Eric Lichtblau is an author and investigative reporter in Washington who has won two Pulitzer Prizes in journalism in writing about national security and law enforcement affairs.
He is the author of the best-selling The Nazis Next Door: How America Became a Safe Haven for Hitler's Men, as well as Bush’s Law: The Remaking of American Justice; and Return to the Reich: A Holocaust Refugee's Secret Mission to Defeat the Nazis. He is currently working on a book on the alarming surge in hate crimes carried out by white supremacists.
Lichtblau was a Washington reporter for the New York Times for fifteen years from 2002-2017 and for the the Los Angeles Times for fifteen years before that, concentrating on national security, law enforcement and legal affairs. He earned Pulitzer Prizes in 2018 as part of the New York Times team that examined President Trump's Russia ties, and in 2006 for the Times' stories revealing the existence of the secret NSA surveillance program approved by President George W. Bush after the Sept. 11 attack. His work has also been recognized with numerous other awards, including the Goldsmith Award, the Silver Gavel Award, and two other Pulitzer-winning teams at the Los Angeles Times.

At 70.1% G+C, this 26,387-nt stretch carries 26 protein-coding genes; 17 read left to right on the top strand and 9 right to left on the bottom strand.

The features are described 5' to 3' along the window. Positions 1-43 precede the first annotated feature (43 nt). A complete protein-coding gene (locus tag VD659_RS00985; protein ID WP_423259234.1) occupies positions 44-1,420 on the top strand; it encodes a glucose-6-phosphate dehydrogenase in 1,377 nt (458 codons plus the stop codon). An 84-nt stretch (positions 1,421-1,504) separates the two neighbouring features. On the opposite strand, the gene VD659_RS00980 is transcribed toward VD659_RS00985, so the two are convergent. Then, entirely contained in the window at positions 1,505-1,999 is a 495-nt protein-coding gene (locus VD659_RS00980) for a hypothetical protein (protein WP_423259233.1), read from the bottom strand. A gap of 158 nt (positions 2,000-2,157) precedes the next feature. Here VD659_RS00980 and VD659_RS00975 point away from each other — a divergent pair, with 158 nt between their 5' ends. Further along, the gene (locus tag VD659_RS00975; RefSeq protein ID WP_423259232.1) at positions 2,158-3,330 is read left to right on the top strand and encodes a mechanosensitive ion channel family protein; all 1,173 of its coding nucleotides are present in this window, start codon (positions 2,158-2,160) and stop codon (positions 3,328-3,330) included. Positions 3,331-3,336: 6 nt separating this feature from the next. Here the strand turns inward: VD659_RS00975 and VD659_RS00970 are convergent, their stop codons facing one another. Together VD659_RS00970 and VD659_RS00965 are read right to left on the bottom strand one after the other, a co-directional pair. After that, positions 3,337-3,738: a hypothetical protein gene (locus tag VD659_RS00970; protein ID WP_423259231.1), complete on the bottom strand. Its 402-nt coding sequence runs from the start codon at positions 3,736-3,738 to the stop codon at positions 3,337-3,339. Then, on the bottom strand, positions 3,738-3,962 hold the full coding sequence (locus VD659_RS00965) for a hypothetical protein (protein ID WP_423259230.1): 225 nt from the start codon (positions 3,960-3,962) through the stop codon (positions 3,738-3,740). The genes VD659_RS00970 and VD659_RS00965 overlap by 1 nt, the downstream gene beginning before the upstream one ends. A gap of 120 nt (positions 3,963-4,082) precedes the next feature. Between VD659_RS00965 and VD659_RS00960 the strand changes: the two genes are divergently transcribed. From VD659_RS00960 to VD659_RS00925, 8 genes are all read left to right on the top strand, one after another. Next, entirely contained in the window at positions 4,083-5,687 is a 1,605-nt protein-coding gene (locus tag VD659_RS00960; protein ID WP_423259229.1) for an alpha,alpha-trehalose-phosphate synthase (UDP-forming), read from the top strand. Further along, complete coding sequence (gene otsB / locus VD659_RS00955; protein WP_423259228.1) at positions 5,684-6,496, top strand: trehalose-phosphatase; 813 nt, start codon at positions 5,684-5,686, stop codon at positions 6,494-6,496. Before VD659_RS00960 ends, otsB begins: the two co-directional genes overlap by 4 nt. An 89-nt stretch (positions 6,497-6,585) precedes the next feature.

He has also written during his career for The New Yorker, TIME, the Washington Post, The Intercept, and other publications. He has made frequent appearances on CNN, CSPAN, PBS, NPR, BBC, and many other media outlets. He has also given numerous speeches and made appearances at at Harvard University, Cornell, Georgetown, UCLA, the University of Southern California, the University of Oregon, University of Wisconsin-Madison, and many other academic institutions.
He graduated from Cornell University in 1987 with a double major in English and government, and he lives outside Washington D.C. with his wife and children.
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